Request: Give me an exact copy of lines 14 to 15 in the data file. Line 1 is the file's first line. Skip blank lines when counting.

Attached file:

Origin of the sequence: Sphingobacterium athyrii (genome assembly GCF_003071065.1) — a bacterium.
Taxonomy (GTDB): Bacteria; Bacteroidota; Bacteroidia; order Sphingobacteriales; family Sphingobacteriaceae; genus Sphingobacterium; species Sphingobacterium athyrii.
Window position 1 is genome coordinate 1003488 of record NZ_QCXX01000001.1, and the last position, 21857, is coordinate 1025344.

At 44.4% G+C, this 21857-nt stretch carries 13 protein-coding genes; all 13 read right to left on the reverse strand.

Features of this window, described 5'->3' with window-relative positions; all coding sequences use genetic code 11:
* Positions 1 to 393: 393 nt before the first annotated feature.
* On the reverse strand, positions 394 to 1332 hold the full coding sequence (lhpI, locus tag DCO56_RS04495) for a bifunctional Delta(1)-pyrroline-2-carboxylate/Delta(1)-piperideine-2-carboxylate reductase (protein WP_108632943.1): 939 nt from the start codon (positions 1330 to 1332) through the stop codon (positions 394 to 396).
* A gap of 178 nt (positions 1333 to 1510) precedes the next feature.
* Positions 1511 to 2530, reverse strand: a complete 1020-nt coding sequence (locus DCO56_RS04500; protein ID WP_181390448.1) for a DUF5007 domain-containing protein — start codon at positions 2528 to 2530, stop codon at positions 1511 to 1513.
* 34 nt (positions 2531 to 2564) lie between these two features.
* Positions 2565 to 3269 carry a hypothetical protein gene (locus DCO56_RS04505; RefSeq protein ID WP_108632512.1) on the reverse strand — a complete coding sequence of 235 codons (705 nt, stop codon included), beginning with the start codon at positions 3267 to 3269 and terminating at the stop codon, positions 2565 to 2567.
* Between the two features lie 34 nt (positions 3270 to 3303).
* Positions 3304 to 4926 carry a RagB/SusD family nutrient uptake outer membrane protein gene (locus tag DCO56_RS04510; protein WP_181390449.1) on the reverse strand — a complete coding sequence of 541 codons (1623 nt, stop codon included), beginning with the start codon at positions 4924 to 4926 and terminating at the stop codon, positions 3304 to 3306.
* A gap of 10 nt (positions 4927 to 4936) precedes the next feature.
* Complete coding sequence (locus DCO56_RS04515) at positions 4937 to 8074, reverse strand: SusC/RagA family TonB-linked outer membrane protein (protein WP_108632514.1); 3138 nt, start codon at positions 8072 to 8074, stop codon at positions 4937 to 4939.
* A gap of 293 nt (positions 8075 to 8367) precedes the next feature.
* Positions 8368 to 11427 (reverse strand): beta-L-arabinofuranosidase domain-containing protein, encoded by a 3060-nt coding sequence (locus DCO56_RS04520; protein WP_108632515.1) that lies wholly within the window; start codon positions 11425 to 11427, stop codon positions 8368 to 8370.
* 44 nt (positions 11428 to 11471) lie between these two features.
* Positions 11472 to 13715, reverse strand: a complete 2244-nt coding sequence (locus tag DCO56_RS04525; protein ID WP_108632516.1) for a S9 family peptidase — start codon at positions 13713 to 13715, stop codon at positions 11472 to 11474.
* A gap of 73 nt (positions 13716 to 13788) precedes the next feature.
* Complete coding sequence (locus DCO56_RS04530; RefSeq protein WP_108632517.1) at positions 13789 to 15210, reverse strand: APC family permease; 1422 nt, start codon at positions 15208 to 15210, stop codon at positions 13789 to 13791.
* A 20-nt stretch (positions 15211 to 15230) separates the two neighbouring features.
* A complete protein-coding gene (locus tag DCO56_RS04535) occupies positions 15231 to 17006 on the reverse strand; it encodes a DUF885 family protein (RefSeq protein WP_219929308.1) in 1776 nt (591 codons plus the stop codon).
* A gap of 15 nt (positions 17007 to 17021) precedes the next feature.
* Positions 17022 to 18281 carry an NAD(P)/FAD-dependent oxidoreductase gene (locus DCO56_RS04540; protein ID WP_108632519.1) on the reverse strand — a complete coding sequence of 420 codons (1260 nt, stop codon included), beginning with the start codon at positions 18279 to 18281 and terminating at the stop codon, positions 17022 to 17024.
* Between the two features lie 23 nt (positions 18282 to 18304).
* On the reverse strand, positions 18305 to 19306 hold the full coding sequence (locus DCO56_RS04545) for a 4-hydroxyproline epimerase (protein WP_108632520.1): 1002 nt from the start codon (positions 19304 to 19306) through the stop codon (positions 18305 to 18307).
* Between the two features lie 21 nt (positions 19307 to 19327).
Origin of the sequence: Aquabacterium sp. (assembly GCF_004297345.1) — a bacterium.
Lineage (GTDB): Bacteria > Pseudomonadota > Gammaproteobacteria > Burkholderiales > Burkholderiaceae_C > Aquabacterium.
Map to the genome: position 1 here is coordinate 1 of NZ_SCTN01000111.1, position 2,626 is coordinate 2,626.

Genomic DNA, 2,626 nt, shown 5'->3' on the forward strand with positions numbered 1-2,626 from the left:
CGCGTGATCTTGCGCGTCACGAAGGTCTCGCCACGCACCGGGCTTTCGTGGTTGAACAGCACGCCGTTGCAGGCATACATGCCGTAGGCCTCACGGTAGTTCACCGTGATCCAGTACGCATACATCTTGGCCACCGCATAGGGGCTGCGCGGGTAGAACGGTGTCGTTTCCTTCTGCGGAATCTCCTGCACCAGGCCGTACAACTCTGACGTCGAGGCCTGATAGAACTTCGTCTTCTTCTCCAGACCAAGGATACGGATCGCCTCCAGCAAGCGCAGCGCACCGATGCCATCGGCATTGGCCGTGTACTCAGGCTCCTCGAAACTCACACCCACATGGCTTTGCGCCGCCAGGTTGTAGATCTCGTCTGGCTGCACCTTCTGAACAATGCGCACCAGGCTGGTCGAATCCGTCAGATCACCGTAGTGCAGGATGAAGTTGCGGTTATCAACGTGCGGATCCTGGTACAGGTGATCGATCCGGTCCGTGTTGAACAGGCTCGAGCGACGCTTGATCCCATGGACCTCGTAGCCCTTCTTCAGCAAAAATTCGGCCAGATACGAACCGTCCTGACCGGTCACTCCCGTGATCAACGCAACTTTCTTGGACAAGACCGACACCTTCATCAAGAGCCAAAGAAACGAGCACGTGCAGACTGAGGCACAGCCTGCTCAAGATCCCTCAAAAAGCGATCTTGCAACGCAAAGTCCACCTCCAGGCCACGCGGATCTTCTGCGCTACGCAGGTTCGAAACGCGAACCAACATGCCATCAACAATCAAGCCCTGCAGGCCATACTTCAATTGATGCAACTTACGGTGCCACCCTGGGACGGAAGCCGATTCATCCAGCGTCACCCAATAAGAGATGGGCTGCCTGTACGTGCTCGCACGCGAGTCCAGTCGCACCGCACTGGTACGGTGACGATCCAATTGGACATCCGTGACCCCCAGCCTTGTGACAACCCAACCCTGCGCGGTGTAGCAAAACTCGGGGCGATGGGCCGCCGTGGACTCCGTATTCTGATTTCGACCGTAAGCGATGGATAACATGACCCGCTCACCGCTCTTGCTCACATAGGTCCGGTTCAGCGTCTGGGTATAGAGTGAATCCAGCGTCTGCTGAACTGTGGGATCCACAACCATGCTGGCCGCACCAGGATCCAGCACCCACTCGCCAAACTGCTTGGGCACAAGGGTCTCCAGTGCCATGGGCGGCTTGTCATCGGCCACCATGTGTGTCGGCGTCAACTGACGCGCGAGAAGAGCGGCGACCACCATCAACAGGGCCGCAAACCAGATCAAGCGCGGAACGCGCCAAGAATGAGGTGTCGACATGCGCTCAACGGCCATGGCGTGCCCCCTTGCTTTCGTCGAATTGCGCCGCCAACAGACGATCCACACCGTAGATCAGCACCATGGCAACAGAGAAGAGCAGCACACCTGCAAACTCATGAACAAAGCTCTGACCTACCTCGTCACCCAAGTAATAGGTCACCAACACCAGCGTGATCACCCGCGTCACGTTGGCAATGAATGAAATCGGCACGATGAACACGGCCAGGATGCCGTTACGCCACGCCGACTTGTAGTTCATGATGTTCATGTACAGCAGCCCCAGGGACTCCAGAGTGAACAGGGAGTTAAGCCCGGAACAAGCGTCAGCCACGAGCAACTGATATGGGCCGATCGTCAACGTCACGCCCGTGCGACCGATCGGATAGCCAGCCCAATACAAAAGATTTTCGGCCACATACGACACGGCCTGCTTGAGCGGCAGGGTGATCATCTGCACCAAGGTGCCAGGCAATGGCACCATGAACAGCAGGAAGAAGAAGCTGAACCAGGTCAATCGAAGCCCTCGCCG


* A gap of 10 nt (positions 4927 to 4936) precedes the next feature.
* Complete coding sequence (locus DCO56_RS04515) at positions 4937 to 8074, reverse strand: SusC/RagA family TonB-linked outer membrane protein (protein WP_108632514.1); 3138 nt, start codon at positions 8072 to 8074, stop codon at positions 4937 to 4939.